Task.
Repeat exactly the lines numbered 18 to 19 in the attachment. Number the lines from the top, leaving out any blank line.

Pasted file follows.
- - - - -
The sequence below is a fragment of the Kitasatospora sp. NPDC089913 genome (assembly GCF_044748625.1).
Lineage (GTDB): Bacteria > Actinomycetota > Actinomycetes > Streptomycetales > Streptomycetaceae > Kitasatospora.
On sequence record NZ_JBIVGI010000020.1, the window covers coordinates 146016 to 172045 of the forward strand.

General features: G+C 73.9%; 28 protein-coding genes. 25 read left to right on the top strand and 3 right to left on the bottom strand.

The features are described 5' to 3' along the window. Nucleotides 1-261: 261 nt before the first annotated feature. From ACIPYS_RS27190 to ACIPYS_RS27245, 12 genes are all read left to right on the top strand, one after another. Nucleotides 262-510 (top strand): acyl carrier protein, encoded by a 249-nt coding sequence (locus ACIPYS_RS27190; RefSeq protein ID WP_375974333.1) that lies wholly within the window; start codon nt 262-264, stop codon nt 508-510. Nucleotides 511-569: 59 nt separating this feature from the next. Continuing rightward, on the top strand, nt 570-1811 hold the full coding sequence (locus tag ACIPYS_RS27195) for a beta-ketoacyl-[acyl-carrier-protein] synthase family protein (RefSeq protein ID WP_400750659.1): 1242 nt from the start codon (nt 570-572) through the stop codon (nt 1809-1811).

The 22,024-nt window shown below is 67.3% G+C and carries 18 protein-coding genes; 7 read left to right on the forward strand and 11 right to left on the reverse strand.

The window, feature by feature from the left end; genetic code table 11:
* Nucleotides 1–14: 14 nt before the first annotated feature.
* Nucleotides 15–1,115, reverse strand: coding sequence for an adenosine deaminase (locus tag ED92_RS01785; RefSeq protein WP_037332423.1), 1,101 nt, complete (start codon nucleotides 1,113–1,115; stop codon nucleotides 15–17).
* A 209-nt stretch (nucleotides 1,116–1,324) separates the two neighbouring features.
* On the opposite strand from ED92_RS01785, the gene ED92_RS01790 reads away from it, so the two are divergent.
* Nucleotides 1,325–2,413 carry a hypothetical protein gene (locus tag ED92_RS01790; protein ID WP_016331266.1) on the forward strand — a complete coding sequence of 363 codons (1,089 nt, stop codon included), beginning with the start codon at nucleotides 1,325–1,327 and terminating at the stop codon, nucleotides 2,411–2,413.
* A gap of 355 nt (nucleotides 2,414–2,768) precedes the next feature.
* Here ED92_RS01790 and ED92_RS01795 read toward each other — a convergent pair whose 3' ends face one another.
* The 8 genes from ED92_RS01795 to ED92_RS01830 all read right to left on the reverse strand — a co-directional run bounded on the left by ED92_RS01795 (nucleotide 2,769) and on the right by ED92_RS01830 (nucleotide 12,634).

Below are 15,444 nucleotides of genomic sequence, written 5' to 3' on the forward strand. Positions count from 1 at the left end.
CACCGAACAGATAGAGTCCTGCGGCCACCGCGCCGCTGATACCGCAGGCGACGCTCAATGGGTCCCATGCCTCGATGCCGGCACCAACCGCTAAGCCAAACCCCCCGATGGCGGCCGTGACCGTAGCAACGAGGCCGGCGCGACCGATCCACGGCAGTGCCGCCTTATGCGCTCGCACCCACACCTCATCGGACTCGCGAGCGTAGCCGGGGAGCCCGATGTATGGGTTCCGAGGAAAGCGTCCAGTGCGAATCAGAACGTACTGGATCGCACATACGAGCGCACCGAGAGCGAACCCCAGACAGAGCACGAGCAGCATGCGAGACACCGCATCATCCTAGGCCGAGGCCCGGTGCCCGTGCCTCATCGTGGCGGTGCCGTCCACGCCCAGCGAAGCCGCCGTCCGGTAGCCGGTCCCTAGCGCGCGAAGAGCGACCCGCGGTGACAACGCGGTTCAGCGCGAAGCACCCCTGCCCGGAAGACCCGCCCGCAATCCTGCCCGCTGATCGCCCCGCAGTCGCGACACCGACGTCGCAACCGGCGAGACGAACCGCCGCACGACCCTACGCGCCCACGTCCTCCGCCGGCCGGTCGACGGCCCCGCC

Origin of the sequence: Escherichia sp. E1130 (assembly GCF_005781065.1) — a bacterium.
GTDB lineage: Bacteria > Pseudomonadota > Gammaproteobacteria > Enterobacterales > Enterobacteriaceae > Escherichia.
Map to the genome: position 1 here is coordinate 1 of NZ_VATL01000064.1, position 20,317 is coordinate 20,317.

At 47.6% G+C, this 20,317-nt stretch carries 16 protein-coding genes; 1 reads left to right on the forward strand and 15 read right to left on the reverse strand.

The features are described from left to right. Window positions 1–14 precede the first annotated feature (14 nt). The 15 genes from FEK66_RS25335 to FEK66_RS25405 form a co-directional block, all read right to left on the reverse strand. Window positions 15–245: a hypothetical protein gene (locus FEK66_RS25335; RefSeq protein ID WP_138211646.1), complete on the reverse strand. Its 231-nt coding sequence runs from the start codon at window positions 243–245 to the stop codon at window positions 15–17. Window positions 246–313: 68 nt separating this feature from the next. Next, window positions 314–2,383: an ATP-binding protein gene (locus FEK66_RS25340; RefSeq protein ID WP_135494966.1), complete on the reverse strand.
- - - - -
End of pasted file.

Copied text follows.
Origin of the sequence: Escherichia sp. E1130 (assembly GCF_005781065.1) — a bacterium.
GTDB lineage: Bacteria > Pseudomonadota > Gammaproteobacteria > Enterobacterales > Enterobacteriaceae > Escherichia.